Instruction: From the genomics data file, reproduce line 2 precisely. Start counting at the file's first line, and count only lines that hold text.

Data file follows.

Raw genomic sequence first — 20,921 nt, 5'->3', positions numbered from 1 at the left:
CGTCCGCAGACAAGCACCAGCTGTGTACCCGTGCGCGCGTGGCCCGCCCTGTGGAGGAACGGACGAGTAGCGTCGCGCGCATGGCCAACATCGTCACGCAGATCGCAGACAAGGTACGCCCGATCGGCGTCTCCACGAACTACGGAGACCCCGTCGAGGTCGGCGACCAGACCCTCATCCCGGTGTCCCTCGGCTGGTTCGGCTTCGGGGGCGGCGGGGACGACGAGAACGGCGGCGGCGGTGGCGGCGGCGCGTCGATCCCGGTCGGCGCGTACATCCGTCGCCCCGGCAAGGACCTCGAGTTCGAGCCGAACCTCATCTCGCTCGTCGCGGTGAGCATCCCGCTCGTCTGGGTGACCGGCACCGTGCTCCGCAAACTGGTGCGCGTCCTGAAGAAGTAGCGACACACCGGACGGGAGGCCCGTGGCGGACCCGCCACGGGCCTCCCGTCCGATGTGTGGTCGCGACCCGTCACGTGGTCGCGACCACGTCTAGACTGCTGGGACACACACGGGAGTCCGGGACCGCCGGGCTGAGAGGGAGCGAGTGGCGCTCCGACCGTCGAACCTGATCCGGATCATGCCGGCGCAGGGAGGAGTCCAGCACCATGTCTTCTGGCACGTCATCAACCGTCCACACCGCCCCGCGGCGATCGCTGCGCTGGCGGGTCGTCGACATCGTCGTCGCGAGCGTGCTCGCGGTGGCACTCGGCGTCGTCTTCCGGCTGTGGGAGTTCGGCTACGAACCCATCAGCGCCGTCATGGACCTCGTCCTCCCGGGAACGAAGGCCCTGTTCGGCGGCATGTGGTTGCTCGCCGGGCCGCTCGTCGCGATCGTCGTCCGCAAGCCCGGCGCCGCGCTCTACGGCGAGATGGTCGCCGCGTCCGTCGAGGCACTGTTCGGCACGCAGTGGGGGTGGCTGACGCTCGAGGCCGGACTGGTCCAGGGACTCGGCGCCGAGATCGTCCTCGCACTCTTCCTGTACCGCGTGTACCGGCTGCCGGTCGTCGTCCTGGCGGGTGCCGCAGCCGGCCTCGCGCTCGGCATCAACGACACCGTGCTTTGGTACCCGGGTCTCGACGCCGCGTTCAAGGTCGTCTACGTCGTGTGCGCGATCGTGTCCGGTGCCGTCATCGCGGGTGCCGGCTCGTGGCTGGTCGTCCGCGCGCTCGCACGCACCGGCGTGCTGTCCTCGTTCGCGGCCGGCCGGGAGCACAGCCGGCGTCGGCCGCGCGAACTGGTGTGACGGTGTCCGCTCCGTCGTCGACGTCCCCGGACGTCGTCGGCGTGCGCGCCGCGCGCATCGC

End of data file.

CGTCCGCAGACAAGCACCAGCTGTGTACCCGTGCGCGCGTGGCCCGCCCTGTGGAGGAACGGACGAGTAGCGTCGCGCGCATGGCCAACATCGTCACGCAGATCGCAGACAAGGTACGCCCGATCGGCGTCTCCACGAACTACGGAGACCCCGTCGAGGTCGGCGACCAGACCCTCATCCCGGTGTCCCTCGGCTGGTTCGGCTTCGGGGGCGGCGGGGACGACGAGAACGGCGGCGGCGGTGGCGGCGGCGCGTCGATCCCGGTCGGCGCGTACATCCGTCGCCCCGGCAAGGACCTCGAGTTCGAGCCGAACCTCATCTCGCTCGTCGCGGTGAGCATCCCGCTCGTCTGGGTGACCGGCACCGTGCTCCGCAAACTGGTGCGCGTCCTGAAGAAGTAGCGACACACCGGACGGGAGGCCCGTGGCGGACCCGCCACGGGCCTCCCGTCCGATGTGTGGTCGCGACCCGTCACGTGGTCGCGACCACGTCTAGACTGCTGGGACACACACGGGAGTCCGGGACCGCCGGGCTGAGAGGGAGCGAGTGGCGCTCCGACCGTCGAACCTGATCCGGATCATGCCGGCGCAGGGAGGAGTCCAGCACCATGTCTTCTGGCACGTCATCAACCGTCCACACCGCCCCGCGGCGATCGCTGCGCTGGCGGGTCGTCGACATCGTCGTCGCGAGCGTGCTCGCGGTGGCACTCGGCGTCGTCTTCCGGCTGTGGGAGTTCGGCTACGAACCCATCAGCGCCGTCATGGACCTCGTCCTCCCGGGAACGAAGGCCCTGTTCGGCGGCATGTGGTTGCTCGCCGGGCCGCTCGTCGCGATCGTCGTCCGCAAGCCCGGCGCCGCGCTCTACGGCGAGATGGTCGCCGCGTCCGTCGAGGCACTGTTCGGCACGCAGTGGGGGTGGCTGACGCTCGAGGCCGGACTGGTCCAGGGACTCGGCGCCGAGATCGTCCTCGCACTCTTCCTGTACCGCGTGTACCGGCTGCCGGTCGTCGTCCTGGCGGGTGCCGCAGCCGGCCTCGCGCTCGGCATCAACGACACCGTGCTTTGGTACCCGGGTCTCGACGCCGCGTTCAAGGTCGTCTACGTCGTGTGCGCGATCGTGTCCGGTGCCGTCATCGCGGGTGCCGGCTCGTGGCTGGTCGTCCGCGCGCTCGCACGCACCGGCGTGCTGTCCTCGTTCGCGGCCGGCCGGGAGCACAGCCGGCGTCGGCCGCGCGAACTGGTGTGACGGTGTCCGCTCCGTCGTCGACGTCCCCGGACGTCGTCGGCGTGCGCGCCGCGCGCATCGC